Larry Lessig may be the least politically astute person I’ve ever met. I don’t mean that as an insult; he simply doesn’t live on the same planet as the rest of us. What’s worse, he has no sense of how actual politics work (which is why he handed over his MaydayPAC to Zephyr Teachout, who is very good at it). So I’m scratching my head and trying to figure out why he’s pursuing this pointless kamikaze mission:
Some people land gyrocopters on the lawn at the Capitol to protest big money in politics. Lawrence Lessig, the Harvard professor and democratic theorist, is thinking of running for president.
On Tuesday morning, Mr. Lessig will announce that he will explore a protest bid for the Democratic nomination. If he can raise $1 million in small donations by Labor Day, Mr. Lessig said, he will run.
The effort follows years of more conventional activism, including New Hampshire protest marches that gave Mr. Lessig a following in liberal circles and a super PAC that in 2014 tried (and mostly failed) to elect Democratic and Republican candidates who would back efforts to empower small donors in politics.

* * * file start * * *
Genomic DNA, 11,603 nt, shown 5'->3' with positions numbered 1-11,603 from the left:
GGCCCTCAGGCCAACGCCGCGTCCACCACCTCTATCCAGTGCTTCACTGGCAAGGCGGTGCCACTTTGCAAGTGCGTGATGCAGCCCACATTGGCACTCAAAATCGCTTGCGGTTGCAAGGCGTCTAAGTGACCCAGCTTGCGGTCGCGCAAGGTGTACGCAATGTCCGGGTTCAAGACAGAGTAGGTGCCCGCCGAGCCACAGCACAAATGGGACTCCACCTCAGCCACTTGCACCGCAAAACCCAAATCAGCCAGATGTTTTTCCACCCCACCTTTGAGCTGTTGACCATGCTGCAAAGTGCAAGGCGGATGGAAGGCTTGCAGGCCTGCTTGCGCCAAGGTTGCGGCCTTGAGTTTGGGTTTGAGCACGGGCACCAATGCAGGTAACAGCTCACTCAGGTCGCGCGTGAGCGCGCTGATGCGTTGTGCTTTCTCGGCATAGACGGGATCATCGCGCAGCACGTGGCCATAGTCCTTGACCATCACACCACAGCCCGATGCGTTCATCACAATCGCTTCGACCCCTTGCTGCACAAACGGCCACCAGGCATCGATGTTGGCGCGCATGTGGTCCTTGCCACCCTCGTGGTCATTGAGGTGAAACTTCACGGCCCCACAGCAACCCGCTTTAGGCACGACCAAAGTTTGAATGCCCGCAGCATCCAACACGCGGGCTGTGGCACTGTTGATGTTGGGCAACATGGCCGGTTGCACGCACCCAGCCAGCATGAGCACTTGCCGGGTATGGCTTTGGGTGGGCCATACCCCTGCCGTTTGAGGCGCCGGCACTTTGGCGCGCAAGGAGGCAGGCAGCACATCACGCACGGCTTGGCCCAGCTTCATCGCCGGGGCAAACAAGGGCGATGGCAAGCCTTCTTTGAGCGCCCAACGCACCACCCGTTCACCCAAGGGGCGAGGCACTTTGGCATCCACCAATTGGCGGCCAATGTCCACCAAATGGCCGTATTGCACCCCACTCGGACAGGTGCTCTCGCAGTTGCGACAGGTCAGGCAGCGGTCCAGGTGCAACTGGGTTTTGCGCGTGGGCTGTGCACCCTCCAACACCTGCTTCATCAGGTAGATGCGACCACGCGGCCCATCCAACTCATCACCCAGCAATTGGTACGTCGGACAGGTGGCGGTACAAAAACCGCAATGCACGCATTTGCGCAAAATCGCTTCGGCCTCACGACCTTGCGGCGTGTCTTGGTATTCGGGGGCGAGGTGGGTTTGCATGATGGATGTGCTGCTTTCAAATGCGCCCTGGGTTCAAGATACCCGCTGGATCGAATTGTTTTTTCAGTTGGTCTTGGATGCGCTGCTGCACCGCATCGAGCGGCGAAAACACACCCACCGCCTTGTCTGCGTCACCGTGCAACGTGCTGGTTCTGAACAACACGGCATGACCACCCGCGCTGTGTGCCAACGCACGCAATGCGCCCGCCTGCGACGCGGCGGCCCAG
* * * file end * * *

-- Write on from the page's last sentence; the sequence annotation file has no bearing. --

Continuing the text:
[…] “The reason I’ve been driven to this is the constant ’emperor wears no clothes’ feeling about this election,” said Mr. Lessig, who will also campaign against gerrymandering and restrictive voting laws. “We need a plan for unrigging the system first, and none of them have given us that plan.”
He added: “You want to rail against Wall Street, as O’Malley does or Bernie Sanders does? Great” But, he continued, “unless you fix the way we fund campaigns, we’re not going to take on the largest funder of congressional campaigns in America.”
Mr. Lessig said if he could raise enough money, he would campaign “24 hours a day” for the Democratic nomination. He also said there were “a hundred successes short of” winning the White House.
“Eugene McCarthy didn’t win, but he certainly made the Vietnam War an issue, brought down a president,” Mr. Lessig said, referring to the then senator’s 1968 primary campaign against President Lyndon B. Johnson, which helped persuade Mr. Johnson not to seek re-election.
Reminded that the 1968 election ended with the election of a Republican, Richard Nixon, Mr. Lessig added: “Of course, the wrong president won in 1968.”